KELOWNA, B.C. – The Canadian Trucking Alliance (CTA) has taken several strides in its attempt to reign in Driver Inc. in an attempt to help level the playing field for carriers across the country.
CTA president Stephen Laskowski brought B.C. Trucking Association (BCTA) AGM and Management Conference attendees up to date today in Kelowna, B.C., saying Driver Inc. is a focal point for the alliance, which includes ensuring the industry and drivers know what the effort entails.
In a nutshell, Driver Inc. involves incorporating a driver who is operating a company truck. They do not own, lease, or operate their own vehicle and receive payment from the carrier without proper tax deductions. Unlike owner-operators, which Laskowski described as a “true small businesses where risk is involved,” those operating under Driver Inc. claim tax deductions as a small business would, with many going into a black hole and not claiming any taxes at all.
Laskowski said Driver Inc. is not about finding quality drivers, but rather about gaining a competitive advantage in the marketplace, an advantage that is non-compliant with Canadian tax regulations and not a source of pride for the industry.
“It’s going to be a continuous battle when it comes to Driver Inc.,” said Laskowski. “Tax evasion is not a model to attract new employees. The message has to be that there are consequences of non-compliance.”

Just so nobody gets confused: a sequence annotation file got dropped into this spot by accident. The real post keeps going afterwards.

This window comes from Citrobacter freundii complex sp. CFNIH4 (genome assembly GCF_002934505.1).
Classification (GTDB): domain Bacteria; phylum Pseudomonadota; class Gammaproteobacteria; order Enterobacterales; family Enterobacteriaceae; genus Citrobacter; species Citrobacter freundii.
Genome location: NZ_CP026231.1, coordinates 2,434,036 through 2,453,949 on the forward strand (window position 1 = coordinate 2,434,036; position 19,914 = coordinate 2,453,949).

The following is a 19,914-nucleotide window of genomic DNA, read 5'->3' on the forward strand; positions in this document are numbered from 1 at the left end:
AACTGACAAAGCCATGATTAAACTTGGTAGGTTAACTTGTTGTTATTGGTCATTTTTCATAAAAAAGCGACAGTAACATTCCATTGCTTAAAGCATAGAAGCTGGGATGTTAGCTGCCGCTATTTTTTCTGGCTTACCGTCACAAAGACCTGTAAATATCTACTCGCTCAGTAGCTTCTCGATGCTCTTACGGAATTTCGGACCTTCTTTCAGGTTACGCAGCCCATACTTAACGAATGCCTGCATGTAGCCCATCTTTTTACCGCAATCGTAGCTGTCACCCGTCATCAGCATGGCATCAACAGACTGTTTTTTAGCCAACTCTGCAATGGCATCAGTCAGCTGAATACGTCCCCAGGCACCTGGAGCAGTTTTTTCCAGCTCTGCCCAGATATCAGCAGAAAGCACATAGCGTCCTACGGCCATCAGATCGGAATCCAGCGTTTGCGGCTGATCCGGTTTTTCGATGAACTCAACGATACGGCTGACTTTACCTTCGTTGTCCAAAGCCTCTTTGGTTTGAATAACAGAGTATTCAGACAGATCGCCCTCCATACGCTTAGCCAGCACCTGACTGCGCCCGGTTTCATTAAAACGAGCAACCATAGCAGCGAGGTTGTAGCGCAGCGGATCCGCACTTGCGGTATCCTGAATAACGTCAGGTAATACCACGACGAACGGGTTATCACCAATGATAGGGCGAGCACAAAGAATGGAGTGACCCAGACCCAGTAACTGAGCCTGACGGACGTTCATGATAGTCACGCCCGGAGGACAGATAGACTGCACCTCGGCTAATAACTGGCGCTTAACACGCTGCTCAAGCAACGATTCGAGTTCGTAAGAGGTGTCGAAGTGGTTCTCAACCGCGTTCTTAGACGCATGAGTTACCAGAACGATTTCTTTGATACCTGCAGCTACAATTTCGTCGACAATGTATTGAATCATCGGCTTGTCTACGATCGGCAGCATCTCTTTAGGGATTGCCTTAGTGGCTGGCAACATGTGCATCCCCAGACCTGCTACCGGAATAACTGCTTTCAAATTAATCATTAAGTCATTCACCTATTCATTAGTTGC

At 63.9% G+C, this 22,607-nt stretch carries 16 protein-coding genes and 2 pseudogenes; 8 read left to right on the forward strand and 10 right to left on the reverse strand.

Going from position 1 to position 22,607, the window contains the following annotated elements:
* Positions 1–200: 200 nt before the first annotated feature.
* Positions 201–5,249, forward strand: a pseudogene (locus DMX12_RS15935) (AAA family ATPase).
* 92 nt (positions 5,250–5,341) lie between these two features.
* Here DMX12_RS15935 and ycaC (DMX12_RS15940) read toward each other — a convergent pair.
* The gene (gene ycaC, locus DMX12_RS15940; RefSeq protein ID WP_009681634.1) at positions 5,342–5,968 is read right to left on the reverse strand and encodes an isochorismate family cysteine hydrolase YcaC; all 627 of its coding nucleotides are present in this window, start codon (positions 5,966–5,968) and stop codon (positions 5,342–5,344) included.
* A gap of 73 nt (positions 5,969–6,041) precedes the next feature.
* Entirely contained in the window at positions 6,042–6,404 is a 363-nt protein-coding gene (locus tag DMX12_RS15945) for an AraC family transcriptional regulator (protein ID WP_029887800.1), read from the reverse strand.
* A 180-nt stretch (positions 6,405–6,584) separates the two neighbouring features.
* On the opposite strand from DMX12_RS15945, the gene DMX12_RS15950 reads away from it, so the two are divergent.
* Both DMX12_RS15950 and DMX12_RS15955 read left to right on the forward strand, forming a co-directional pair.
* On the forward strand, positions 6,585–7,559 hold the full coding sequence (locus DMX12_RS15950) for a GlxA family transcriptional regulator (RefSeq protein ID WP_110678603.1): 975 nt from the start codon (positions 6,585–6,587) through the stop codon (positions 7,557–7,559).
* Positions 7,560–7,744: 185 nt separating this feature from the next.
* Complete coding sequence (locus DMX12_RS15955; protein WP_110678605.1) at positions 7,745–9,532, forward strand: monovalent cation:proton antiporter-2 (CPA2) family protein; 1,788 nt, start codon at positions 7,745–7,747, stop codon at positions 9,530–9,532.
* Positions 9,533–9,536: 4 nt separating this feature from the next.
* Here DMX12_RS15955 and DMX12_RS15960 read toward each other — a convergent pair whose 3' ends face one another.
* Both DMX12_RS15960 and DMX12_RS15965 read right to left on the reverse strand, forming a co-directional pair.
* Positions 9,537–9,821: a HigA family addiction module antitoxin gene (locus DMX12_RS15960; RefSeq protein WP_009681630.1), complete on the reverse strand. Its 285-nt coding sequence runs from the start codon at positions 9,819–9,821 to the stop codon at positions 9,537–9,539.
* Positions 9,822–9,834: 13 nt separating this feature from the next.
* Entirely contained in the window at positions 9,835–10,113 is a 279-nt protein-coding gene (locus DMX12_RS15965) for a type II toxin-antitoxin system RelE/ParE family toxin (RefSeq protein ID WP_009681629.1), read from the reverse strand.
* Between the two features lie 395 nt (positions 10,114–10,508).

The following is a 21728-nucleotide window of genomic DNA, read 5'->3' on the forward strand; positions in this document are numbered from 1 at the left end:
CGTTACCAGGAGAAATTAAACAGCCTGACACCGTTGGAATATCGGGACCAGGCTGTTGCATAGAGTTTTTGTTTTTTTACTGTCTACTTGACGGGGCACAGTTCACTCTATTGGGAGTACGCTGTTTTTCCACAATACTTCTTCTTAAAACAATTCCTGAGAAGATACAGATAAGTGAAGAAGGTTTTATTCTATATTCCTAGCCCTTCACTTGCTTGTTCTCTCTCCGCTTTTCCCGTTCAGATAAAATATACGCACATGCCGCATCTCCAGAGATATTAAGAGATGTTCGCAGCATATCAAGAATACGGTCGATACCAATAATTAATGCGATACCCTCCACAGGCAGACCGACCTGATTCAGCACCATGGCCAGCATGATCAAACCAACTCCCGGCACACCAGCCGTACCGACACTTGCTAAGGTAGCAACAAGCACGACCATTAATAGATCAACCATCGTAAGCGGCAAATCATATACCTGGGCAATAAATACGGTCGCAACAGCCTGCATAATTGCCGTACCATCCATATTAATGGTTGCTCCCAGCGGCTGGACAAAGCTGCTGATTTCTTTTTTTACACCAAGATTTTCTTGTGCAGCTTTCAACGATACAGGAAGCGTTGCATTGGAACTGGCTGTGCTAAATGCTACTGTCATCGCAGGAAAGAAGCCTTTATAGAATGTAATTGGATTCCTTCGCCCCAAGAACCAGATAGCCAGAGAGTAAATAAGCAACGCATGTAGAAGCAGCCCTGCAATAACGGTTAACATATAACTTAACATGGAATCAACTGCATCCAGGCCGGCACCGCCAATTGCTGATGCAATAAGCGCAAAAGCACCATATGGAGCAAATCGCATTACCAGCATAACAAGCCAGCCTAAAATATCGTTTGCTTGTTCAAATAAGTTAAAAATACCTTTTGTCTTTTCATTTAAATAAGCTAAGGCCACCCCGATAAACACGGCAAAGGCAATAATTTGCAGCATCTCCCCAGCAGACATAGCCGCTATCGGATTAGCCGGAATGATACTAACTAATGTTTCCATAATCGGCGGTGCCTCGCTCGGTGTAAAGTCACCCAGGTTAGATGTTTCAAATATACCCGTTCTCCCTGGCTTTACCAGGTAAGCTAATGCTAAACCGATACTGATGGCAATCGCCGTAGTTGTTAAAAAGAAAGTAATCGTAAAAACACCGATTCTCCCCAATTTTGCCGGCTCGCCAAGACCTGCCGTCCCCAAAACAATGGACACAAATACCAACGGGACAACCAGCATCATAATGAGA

Canada Revenue Agency has clarified that incorporated drivers do fall under the category of personal services businesses, and are not eligible for any small business deductions. This means carriers must issue T4As to all self-employed drivers.
Educating drivers and those in the industry about Driver Inc. is one effort Laskowski said needs to continue. Many drivers looking to become owner-operators are lured into Driver Inc. because they believe it is an easier path to achieving their goal with none of the risks of being a small business owner.
“I can tell you that in the carrier community, their patience on education is getting less and less because they are losing drivers,” said Laskowski.
Enforcement and awareness of Driver Inc. are the CTA’s goals moving forward in 2019.
Laskowski also provided an update for attendees on the Canadian electronic logging device (ELD) mandate, saying he expects an announcement in the near future.
The coming year will also bring full ELD enforcement in the U.S., which moves away from automatic on-board recording devices (AOBRDs), which are a less sophisticated option compared to ELDs.
Laskowski said U.S. enforcement is looking forward to full enforcement, as it will simplify what has been a complex issue that has involved various types of devices.
“I expect an interesting next year in the U.S.,” said Laskowski.
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